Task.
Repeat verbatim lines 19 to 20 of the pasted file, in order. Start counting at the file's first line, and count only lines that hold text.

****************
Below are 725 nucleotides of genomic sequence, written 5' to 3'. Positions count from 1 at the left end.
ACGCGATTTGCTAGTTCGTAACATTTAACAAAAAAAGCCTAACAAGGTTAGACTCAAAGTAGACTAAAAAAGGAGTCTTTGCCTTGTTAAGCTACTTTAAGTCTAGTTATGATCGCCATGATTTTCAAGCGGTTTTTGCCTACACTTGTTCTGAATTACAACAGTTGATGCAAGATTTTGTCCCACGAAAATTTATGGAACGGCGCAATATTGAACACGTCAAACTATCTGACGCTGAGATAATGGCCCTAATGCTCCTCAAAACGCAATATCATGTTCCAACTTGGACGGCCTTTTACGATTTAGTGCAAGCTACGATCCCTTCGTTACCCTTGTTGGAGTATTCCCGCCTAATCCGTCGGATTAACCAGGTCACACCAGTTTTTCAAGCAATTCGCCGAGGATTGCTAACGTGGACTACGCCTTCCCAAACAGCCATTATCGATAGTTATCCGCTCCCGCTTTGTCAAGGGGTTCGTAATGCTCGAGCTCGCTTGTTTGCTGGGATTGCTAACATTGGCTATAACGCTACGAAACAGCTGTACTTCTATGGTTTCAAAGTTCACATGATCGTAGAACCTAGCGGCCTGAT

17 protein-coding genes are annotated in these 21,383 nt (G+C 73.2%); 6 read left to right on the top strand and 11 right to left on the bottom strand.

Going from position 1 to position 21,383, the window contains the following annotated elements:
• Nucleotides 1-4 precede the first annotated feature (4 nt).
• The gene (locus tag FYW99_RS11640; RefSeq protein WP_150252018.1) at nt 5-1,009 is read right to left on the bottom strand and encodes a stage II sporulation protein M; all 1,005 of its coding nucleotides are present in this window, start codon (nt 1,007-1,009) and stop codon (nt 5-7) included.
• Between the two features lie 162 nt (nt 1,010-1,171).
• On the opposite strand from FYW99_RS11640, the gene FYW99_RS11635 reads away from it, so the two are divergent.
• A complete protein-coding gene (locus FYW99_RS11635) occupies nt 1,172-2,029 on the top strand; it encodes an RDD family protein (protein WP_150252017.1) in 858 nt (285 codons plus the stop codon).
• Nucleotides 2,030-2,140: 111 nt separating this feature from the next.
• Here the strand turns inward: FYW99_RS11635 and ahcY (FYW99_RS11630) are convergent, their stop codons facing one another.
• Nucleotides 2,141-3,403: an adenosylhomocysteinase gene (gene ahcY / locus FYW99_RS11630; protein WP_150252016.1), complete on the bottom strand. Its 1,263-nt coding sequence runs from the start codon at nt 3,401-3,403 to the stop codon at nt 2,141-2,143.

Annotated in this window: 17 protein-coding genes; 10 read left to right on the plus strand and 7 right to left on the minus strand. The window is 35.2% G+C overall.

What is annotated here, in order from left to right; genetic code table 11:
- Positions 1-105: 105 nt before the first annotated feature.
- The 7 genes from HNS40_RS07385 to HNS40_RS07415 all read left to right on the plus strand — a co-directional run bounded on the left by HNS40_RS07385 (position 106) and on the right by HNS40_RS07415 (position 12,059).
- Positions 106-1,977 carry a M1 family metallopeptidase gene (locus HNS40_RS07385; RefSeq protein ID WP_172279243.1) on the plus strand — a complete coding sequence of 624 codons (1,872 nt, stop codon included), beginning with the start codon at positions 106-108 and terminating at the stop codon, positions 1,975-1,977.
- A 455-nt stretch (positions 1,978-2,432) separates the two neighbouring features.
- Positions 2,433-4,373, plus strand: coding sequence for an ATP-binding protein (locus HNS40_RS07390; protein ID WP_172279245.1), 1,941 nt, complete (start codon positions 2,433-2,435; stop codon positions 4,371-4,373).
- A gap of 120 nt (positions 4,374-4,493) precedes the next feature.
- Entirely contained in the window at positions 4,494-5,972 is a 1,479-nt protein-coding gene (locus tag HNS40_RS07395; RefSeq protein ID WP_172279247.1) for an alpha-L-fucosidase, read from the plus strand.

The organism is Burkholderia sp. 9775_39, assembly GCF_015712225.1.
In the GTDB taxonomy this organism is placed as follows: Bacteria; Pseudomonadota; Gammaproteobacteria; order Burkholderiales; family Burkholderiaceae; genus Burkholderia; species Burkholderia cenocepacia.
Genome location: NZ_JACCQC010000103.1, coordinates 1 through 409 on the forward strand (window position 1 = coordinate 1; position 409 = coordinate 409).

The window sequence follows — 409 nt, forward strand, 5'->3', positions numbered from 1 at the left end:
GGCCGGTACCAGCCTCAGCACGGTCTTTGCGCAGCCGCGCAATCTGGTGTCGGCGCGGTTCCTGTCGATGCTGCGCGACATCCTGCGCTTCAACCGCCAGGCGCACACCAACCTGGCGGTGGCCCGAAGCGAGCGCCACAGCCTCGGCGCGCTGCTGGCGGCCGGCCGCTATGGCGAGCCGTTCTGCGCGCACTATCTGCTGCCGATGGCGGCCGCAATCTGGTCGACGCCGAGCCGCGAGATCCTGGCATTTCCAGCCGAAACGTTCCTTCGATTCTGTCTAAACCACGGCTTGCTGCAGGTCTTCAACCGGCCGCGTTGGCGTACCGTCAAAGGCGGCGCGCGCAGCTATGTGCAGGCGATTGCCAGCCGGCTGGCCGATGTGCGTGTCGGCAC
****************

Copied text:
- Positions 2,433-4,373, plus strand: coding sequence for an ATP-binding protein (locus HNS40_RS07390; protein ID WP_172279245.1), 1,941 nt, complete (start codon positions 2,433-2,435; stop codon positions 4,371-4,373).
- A gap of 120 nt (positions 4,374-4,493) precedes the next feature.